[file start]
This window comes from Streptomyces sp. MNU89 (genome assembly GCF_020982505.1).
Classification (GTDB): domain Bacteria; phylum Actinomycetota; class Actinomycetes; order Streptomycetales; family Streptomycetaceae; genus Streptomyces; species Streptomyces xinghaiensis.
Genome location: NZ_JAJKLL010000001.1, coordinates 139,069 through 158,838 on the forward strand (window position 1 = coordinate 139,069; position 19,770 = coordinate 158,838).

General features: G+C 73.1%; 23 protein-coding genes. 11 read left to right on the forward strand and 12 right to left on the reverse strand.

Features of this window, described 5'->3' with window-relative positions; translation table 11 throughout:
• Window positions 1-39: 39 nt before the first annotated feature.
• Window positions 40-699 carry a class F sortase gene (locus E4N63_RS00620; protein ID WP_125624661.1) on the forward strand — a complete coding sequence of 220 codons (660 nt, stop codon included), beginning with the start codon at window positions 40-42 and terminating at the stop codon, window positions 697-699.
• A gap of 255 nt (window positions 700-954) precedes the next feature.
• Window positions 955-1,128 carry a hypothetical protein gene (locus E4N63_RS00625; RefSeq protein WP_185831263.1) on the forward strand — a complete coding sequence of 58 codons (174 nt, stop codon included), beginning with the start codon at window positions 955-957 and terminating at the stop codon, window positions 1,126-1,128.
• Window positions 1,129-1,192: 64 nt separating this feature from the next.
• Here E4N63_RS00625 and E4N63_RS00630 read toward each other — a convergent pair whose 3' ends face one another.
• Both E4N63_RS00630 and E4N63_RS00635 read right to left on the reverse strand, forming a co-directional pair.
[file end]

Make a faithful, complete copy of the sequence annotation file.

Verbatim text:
This window comes from Streptomyces sp. MNU89 (genome assembly GCF_020982505.1).
Classification (GTDB): domain Bacteria; phylum Actinomycetota; class Actinomycetes; order Streptomycetales; family Streptomycetaceae; genus Streptomyces; species Streptomyces xinghaiensis.
Genome location: NZ_JAJKLL010000001.1, coordinates 139,069 through 158,838 on the forward strand (window position 1 = coordinate 139,069; position 19,770 = coordinate 158,838).

General features: G+C 73.1%; 23 protein-coding genes. 11 read left to right on the forward strand and 12 right to left on the reverse strand.

Features of this window, described 5'->3' with window-relative positions; translation table 11 throughout:
• Window positions 1-39: 39 nt before the first annotated feature.
• Window positions 40-699 carry a class F sortase gene (locus E4N63_RS00620; protein ID WP_125624661.1) on the forward strand — a complete coding sequence of 220 codons (660 nt, stop codon included), beginning with the start codon at window positions 40-42 and terminating at the stop codon, window positions 697-699.
• A gap of 255 nt (window positions 700-954) precedes the next feature.
• Window positions 955-1,128 carry a hypothetical protein gene (locus E4N63_RS00625; RefSeq protein WP_185831263.1) on the forward strand — a complete coding sequence of 58 codons (174 nt, stop codon included), beginning with the start codon at window positions 955-957 and terminating at the stop codon, window positions 1,126-1,128.
• Window positions 1,129-1,192: 64 nt separating this feature from the next.
• Here E4N63_RS00625 and E4N63_RS00630 read toward each other — a convergent pair whose 3' ends face one another.
• Both E4N63_RS00630 and E4N63_RS00635 read right to left on the reverse strand, forming a co-directional pair.